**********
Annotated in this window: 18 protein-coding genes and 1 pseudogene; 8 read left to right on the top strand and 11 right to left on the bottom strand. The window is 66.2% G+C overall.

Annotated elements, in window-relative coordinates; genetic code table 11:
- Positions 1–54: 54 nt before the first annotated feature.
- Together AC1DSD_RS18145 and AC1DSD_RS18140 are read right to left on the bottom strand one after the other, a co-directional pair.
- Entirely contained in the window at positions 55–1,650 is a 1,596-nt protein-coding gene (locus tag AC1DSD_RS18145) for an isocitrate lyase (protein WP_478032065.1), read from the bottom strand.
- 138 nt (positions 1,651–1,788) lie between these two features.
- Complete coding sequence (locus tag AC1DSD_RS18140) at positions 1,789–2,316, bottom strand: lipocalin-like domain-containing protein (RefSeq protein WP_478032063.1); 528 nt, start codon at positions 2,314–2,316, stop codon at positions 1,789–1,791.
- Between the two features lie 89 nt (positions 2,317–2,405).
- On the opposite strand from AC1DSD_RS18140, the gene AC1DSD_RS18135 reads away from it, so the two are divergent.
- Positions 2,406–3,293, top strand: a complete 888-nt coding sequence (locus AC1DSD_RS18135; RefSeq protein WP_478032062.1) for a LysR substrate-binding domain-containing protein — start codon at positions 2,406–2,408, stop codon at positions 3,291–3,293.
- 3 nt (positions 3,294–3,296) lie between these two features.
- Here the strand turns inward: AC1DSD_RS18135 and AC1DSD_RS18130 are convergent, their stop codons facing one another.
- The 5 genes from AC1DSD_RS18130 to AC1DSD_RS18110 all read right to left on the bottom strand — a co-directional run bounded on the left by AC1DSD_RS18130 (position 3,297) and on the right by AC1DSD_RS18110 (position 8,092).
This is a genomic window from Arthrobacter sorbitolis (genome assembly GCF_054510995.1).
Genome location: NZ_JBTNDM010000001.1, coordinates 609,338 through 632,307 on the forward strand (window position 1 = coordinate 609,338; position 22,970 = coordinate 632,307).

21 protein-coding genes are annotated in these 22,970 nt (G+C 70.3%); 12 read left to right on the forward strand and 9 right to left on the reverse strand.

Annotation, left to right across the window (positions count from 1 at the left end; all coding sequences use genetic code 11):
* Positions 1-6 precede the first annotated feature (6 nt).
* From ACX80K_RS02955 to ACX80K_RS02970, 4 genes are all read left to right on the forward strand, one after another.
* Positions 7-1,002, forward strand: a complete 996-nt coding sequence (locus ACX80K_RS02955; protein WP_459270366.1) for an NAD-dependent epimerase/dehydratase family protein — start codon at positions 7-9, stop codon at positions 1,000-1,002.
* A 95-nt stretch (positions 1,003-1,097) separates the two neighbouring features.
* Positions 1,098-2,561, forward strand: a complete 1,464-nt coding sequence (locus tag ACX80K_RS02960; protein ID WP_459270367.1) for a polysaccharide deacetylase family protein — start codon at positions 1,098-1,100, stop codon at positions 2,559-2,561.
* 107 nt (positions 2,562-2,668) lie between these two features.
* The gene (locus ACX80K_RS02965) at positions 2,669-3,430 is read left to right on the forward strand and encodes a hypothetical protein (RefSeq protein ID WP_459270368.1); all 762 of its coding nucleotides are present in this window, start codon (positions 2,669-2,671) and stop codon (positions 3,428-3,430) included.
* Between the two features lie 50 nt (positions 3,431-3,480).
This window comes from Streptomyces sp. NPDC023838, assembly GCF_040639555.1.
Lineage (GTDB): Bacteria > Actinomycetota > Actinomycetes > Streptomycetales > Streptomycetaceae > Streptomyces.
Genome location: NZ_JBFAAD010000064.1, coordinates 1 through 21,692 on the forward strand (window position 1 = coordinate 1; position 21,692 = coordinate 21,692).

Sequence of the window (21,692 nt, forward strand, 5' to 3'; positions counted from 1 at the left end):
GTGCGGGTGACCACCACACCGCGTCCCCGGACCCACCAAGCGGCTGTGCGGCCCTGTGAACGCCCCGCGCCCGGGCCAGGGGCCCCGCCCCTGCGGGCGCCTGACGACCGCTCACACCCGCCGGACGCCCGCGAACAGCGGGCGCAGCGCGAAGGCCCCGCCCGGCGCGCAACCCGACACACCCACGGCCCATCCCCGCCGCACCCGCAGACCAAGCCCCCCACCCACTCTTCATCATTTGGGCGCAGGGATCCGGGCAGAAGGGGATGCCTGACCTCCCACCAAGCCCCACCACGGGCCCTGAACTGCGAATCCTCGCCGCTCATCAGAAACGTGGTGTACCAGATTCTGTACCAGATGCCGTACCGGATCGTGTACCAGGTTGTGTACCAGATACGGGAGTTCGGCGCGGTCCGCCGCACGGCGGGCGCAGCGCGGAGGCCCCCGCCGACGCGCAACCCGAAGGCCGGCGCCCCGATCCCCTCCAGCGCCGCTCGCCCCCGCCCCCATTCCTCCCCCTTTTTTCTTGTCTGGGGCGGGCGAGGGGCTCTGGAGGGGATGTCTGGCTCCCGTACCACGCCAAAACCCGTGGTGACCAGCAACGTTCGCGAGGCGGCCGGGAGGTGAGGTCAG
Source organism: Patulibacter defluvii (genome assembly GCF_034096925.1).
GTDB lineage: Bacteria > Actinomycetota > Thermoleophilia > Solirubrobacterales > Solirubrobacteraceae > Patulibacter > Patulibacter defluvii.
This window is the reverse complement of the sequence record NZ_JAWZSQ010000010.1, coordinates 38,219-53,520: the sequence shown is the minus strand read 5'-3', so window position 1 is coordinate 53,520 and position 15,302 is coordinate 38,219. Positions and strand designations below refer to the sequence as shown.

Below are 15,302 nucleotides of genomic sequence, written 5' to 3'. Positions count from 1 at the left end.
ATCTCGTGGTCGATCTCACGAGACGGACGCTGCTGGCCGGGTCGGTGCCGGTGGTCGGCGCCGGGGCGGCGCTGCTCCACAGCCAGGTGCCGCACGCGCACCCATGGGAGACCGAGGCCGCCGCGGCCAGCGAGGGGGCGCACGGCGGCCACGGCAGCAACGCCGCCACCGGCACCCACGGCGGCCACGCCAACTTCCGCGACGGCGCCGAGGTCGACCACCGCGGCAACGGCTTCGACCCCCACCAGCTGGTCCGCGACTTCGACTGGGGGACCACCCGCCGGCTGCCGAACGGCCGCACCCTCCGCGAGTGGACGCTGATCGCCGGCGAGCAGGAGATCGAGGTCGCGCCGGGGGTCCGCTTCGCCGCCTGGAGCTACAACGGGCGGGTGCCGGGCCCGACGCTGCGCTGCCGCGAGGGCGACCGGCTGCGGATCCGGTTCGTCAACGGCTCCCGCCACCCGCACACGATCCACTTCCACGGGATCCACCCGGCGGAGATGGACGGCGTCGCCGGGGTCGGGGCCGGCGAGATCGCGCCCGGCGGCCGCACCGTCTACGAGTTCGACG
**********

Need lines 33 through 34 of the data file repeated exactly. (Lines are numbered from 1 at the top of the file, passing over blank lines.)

This window is the reverse complement of the sequence record NZ_JAWZSQ010000010.1, coordinates 38,219-53,520: the sequence shown is the minus strand read 5'-3', so window position 1 is coordinate 53,520 and position 15,302 is coordinate 38,219. Positions and strand designations below refer to the sequence as shown.

Below are 15,302 nucleotides of genomic sequence, written 5' to 3'. Positions count from 1 at the left end.